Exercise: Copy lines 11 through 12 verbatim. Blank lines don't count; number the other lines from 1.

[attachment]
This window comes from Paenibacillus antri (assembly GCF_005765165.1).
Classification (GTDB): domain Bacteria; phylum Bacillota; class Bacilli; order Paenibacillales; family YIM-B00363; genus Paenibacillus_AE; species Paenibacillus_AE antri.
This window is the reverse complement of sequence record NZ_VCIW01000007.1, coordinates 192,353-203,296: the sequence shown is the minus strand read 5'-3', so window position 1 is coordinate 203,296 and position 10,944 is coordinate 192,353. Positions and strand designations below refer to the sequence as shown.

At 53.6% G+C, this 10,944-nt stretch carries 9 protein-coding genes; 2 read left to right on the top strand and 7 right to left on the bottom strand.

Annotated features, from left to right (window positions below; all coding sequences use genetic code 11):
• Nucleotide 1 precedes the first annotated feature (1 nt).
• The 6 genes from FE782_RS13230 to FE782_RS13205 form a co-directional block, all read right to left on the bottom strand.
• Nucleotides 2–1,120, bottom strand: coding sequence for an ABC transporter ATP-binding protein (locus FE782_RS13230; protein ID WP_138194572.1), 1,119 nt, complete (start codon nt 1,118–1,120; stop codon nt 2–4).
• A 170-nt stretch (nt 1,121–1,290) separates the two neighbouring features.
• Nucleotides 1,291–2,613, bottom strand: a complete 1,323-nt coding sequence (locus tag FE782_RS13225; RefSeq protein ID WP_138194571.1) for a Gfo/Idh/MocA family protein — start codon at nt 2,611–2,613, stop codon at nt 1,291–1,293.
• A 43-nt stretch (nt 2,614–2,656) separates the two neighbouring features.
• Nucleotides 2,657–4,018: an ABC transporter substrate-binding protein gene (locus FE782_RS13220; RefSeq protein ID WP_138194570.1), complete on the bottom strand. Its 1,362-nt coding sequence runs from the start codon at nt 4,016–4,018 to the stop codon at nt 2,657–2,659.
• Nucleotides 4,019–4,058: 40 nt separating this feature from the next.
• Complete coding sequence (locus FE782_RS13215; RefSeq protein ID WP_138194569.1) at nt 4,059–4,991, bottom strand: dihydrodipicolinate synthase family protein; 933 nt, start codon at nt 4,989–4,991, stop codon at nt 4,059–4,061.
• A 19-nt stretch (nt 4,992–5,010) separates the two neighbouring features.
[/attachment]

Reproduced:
• A 43-nt stretch (nt 2,614–2,656) separates the two neighbouring features.
• Nucleotides 2,657–4,018: an ABC transporter substrate-binding protein gene (locus FE782_RS13220; RefSeq protein ID WP_138194570.1), complete on the bottom strand. Its 1,362-nt coding sequence runs from the start codon at nt 4,016–4,018 to the stop codon at nt 2,657–2,659.